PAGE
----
Presenter, Reporter, Producer [Ngãti Maniapoto, Ngāti Paoa]
Award-winning journalist Mihingarangi Forbes has spent 20+ years working in television, reporting in both te reo and English. Feilding-raised Forbes began her career as an intern on Te Karere, before moving to One News, Campbell Live, 20/20 and Native Affairs. She resigned from Māori Television in 2015, claiming she'd lost control over her stories, and began presenting Three's new current affairs show The Hui in 2016.
Without te reo, God knows if I'd ever have been in journalism. It has opened so many doors for me and given me an understanding of the people whose stories I was doing. Mihingarangi Forbes in The NZ Herald, 23 December 2017
In this acclaimed investigation for Three's current affairs show The Hui, Mihingarangi Forbes interviews four Māori men who were victims of abuse while in state care as boys. They talk about the lead-up to being in custody, the mental, physical and sexual abuse they suffered at the hands of other wards and staff, and the cycle it created. The screening drew public attention to systemic abuse, and played a key role in provoking the government to launch an official inquiry the following year. Warning: contains confronting themes and language.
Taika Waititi's fourth feature is the tale of a city kid and a grumpy uncle on the run. Raised on hip hop and state care, Ricky (Shopping's Julian Dennison) goes bush with his foster uncle (Sam Neill). The authorities are on their tail. Wilderpeople is based on Barry Crump book Wild Pork and Watercress. Keen to recapture the style of classic screen yarns like Came a Hot Friday, Waititi's aim was a funny, accessible adventure. The result began winning acclaim when it debuted at North America's Sundance Film Festival, before becoming Aotearoa's biggest ever local hit.
Award-winning Māori current affairs show The Hui sets out “to increase understanding and awareness among mainstream New Zealand about the issues facing Māori and the unique aspects of our culture.” The format includes interviews, investigative reports and panel discussions. Fronted by journalist Mihingarangi Forbes, it screens on Sunday mornings on Three. An April 2017 Hui report on the experiences of men who were abused in state boys' homes won acclaim, and led to a government inquiry. The Hui is produced by Great Southern Television.
Campbell Live was Three's flagship current affairs programme for a decade. Despite a public campaign to save it, the show ended on 29 May 2015. This final episode presents a greatest hits reel. Alongside acclaimed reporting (Novopay, the Pike River mine disaster and collapse of Solid Energy, the 2011 Christchurch Earthquake) there are campaigns for healthy school lunches, and to get the All Blacks to play in Samoa; plus marvellous moments like the 2011 Rugby World Cup final. An emotional John Campbell tautokos his team, and signs off: "Ka kite anō and a very good evening indeed."
Māori Television’s flagship news show began in 2007, with a kaupapa of tackling current affairs from a Te Ao Māori perspective. Coverage of Waitangi Day, elections, plus investigations (eg into the Urewera Raids, Kiwi troops in Afghanistan, and management of the Kōhanga Reo National Trust) saw Native Affairs win acclaim, plus Best Current Affairs Show at the 2011 Aotearoa Film and TV Awards. Reporters have included Julian Wilcox, Mihingarangi Forbes, Renee Kahukura-Iosefa and Maramena Roderick. In 2015 the one-hour running time was reduced to 30 minutes.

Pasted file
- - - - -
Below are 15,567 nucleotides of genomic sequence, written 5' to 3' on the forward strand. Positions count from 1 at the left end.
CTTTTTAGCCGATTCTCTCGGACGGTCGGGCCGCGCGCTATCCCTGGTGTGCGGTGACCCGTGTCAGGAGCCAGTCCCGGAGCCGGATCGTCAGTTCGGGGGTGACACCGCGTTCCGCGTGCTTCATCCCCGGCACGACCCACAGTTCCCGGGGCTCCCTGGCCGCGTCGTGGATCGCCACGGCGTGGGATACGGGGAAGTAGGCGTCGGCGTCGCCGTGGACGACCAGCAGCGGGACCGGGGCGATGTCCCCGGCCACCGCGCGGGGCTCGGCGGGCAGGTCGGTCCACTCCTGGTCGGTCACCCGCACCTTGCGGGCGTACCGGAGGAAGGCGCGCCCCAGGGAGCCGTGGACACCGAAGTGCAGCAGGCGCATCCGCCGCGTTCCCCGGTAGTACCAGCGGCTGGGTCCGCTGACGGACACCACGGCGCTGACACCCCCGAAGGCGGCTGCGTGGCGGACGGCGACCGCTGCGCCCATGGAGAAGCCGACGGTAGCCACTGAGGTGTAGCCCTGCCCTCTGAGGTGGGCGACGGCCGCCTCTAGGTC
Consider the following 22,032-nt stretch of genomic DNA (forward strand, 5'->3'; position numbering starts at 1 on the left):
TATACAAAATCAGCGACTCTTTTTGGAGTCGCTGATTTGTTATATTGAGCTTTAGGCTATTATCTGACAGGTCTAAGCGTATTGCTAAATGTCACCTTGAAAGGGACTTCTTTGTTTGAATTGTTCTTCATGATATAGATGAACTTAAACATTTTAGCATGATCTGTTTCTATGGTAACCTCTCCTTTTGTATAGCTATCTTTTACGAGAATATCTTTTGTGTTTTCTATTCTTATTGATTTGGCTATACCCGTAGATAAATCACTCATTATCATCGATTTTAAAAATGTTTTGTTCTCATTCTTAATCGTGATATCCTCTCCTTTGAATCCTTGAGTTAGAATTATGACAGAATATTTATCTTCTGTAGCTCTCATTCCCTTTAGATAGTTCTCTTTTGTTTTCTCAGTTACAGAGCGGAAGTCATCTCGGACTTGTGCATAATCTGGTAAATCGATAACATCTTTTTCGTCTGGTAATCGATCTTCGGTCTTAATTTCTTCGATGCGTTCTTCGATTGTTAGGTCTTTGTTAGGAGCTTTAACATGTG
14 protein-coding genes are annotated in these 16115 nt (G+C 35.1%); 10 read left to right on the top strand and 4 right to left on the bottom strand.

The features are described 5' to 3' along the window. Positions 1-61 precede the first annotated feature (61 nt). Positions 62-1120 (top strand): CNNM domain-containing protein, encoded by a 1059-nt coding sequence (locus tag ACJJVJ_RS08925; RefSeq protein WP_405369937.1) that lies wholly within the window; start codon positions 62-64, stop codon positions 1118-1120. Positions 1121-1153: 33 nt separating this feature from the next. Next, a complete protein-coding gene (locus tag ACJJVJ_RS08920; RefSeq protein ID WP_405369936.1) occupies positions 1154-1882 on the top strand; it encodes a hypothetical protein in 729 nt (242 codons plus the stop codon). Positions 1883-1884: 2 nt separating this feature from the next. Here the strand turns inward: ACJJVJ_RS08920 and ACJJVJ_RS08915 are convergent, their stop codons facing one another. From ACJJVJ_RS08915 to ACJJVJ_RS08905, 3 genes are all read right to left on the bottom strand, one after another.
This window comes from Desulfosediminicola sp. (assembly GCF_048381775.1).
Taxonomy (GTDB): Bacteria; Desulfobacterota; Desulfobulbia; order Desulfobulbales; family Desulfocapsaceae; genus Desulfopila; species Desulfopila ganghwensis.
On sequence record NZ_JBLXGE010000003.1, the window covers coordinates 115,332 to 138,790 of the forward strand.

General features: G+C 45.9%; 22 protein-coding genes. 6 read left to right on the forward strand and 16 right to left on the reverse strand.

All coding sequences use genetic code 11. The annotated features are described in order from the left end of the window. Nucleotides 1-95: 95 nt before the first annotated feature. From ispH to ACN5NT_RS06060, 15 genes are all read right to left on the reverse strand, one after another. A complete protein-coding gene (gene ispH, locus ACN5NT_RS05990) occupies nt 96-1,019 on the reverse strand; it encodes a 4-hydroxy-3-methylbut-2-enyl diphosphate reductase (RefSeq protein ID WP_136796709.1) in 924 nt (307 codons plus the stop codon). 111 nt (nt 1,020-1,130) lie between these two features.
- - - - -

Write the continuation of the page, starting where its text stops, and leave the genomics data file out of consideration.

Campbell Live launched on 21 March 2005, in a slot following TV3’s primetime news bulletin. Over the next decade it gathered acclaim, awards (including Best News Investigation in its first year) and the odd controversy. Strongly identified with host John Campbell, the show mixed softer stories with a number of pieces of advocacy journalism, including stories on child poverty in low decile schools, and homeowners affected by the Christchurch quakes. News of Campbell Live’s end in 2015 won extensive media coverage, and an unsuccessful petition to keep the show on air.
20/20 was a US current affairs format first introduced to NZ on TV3 in 1993, where it screened for a decade. In 2005 it was picked up by TVNZ and it became TV2’s signature current affairs show. One hour-long, it mixed content imported from the US ABC-produced show with award-winning local investigative stories; subjects ranged from infanticide to Nicky Watson. The original host was Louise Wallace, then at TVNZ it was Mirama Kamo, then Sonya Wilson from 2011. In 2014 local content ceased being made for the show, and it shifted to a half-hour late-night slot.
Te Karere is a long-running daily news programme in te reo Māori. Based in the TVNZ newsroom, Te Karere covers key events and stories in the Māori world as well as bringing a Māori perspective to the day's news. Significant for pioneering Māori news on mainstream TV, for three decades it has been a platform for Māori to comment on issues and events. Founded by Derek Fox, it first went to air during Māori Language Week in 1982, before getting its own regular slot the folowing year. Te Karere initially ran for only four minutes, then 15; in 2009 it was expanded to half an hour.
In 1975 TV One launched with a flagship 6.30 news bulletin which went largely unchanged with the move to TVNZ in 1980. In a 1987 revamp, it became the Network News with dual newsreaders Judy Bailey and Neil Billington (replaced by Richard Long). In 1988, the half hour programme moved to 6pm. With the advent of TV3 in late 1989, it was rebranded One Network News; and, from 1995, extended to an hour. The ill-fated replacing of Long with John Hawkesby in 1999 saw it make headlines rather than report them. In 1999, there was another name change to One News.